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Is $f: \mathbb{R} \to \mathbb{R}: x \mapsto x^2\cos x$ uniformly continuous?

My attempt:

My intuition doesn't tell me anything on this one. I tried standard procedures: its derivative is not bounded, hence not Lipschitz.

I tried to find equivalent sequences with non equivalent image sequences, but I couldn't find any.

This made me believe that the function is uniformly continuous, but I don't know how to prove it.

I tried to do this by the definition but I don't know how to handle the expression

$$|x² \cos(x) - y² \cos(x)|$$ given that $|x-y| < \delta$ for an appropriate delta.

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  • $\begingroup$ After you ask a question here, if you get an acceptable answer, you should "accept" the answer by clicking the check mark ✓ next to it. This scores points for you and for the person who answered your question. You can find out more about accepting answers here: How do I accept an answer?, Why should we accept answers?, What should I do if someone answers my question?. $\endgroup$ – Clement C. Dec 4 '17 at 2:07
  • $\begingroup$ I didn't have time to check all the answers in detail, but I will check them in the future and then I'll mark the answer that helped me the most! Thanks for your concern though! $\endgroup$ – user370967 Dec 4 '17 at 12:48
  • $\begingroup$ In fact, I was hoping someone provided two simple equivalent sequences whose image sequences are not equivalent. $\endgroup$ – user370967 Dec 4 '17 at 12:50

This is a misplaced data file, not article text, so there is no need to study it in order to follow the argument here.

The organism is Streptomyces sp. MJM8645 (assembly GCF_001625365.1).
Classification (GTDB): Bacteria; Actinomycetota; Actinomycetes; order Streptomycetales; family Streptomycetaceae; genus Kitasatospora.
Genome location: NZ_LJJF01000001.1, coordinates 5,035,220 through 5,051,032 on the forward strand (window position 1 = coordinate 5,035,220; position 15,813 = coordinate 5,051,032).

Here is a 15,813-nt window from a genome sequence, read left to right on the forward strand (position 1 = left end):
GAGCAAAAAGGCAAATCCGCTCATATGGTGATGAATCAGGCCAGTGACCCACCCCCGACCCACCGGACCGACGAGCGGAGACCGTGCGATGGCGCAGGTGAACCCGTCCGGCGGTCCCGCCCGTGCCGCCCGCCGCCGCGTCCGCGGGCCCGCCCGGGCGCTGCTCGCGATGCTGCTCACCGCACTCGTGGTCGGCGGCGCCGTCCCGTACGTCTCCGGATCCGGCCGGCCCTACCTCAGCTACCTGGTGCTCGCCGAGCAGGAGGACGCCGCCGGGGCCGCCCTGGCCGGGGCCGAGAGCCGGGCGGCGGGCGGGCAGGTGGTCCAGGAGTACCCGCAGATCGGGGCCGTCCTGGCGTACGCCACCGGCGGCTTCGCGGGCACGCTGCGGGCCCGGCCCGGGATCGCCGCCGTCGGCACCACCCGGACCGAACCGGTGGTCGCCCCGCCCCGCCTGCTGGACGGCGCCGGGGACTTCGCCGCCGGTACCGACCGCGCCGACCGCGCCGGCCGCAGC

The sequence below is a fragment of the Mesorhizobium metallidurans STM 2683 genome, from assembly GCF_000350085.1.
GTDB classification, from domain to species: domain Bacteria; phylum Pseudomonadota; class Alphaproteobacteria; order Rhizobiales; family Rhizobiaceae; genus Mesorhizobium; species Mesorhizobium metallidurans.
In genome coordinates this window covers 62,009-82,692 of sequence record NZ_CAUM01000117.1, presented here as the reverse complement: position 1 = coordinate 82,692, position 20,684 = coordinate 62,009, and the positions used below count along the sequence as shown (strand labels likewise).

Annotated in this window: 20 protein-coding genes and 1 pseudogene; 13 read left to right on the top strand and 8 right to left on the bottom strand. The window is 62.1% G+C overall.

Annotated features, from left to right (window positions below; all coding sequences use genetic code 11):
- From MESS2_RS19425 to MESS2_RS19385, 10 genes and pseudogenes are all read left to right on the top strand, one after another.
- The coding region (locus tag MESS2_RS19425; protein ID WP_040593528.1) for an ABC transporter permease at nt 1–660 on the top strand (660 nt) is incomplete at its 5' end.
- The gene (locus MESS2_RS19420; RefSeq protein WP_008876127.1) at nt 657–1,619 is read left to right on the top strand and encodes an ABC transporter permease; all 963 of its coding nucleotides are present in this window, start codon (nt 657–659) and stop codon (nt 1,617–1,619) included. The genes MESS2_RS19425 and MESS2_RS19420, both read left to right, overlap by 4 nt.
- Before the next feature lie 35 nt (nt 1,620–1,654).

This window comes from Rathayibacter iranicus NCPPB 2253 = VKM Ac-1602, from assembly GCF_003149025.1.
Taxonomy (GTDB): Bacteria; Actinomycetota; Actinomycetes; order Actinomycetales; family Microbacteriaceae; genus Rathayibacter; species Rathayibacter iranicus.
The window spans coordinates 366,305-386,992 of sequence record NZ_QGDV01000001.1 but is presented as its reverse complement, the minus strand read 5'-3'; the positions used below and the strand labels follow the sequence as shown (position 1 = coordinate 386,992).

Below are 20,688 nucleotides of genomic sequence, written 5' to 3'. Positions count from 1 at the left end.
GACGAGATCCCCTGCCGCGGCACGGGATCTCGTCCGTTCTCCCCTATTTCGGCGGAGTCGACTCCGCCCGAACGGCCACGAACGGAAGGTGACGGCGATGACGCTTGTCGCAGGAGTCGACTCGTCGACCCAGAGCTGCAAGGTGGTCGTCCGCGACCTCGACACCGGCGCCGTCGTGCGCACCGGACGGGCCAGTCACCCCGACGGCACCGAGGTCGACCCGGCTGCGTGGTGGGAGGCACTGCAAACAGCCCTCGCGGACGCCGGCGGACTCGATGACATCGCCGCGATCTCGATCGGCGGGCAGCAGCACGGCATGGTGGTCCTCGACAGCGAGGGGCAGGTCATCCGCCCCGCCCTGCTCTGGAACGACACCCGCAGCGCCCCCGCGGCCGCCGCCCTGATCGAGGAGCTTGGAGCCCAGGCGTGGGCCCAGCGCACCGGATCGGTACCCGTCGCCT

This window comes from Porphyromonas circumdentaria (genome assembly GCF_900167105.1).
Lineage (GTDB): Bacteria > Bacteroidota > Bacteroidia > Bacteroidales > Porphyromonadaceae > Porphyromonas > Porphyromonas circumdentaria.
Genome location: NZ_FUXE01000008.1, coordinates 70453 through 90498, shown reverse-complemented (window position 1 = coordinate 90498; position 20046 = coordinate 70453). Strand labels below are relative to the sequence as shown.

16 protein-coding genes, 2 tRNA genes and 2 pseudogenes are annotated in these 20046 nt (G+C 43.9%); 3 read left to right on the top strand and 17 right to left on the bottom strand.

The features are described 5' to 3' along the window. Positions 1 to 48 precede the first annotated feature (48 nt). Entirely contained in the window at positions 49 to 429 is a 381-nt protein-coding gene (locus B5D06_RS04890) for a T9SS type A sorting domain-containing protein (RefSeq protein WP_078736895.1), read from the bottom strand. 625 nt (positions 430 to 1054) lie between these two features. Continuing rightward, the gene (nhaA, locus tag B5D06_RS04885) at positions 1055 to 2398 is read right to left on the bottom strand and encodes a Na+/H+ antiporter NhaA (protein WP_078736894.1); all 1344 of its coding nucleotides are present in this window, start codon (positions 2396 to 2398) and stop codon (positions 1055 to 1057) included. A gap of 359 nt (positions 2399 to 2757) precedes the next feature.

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    $\begingroup$ Possibly useful for intuiuton: math.stackexchange.com/questions/2540090/… $\endgroup$ – Ethan Bolker Dec 9 '17 at 18:54
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An explicit counterexample:

Consider the sequence $(x_n)_n$ defined by $x_n \stackrel{\rm def}{=} 2\pi n$. Assuming uniform continuity, we have, for $\varepsilon = 1$, some small $\delta>0$ (wlog $\delta < 2\pi$) such that in particular $$ \lvert f(x_n+\delta) - f_n(x_n+\delta) \rvert \leq 1 $$ for all $n\geq 0$. However, $$ f(x_n) = x_n^2 \cos(x_n) = x_n^2 $$ but $$\begin{align} f(x_n+\delta) &= (x_n+\delta)^2\cos(x_n+\delta) = (x_n+\delta)^2\cos(2\pi n+\delta) = (x_n+\delta)^2\cos(\delta) \\&= x_n^2\cos(\delta)+(2\delta x_n + \delta^2)\cos(\delta) = x_n^2\cos(\delta) + o(x_n^2) \end{align}$$ so that $$\lvert f(x_n+\delta)-f(x_n)\rvert = (1-\cos(\delta))x_n^2 + o(x_n^2) \xrightarrow[n\to\infty]{}\infty $$ contradicting the assumption.

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    $\begingroup$ This is more convincing answer (at least for beginners) +1 $\endgroup$ – Paramanand Singh Nov 30 '17 at 7:09
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No, because $x^2$ has an unbounded derivative and there are arbitrarily large values of $x$ where $\cos(x)$ has its derivative bounded away from zero.

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    $\begingroup$ “cos has arbitrarily large values” ?! What do you mean? $\endgroup$ – Lierre Nov 29 '17 at 20:18
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    $\begingroup$ @Lierre "There are arbitrary large values where the derivative [of $\cos$] is bounded away from zero." $\endgroup$ – Clement C. Nov 29 '17 at 23:40
  • $\begingroup$ Thanks - I did not say exactly what I wanted to. I've made a change which I hope makes it clearer. $\endgroup$ – marty cohen Nov 29 '17 at 23:56

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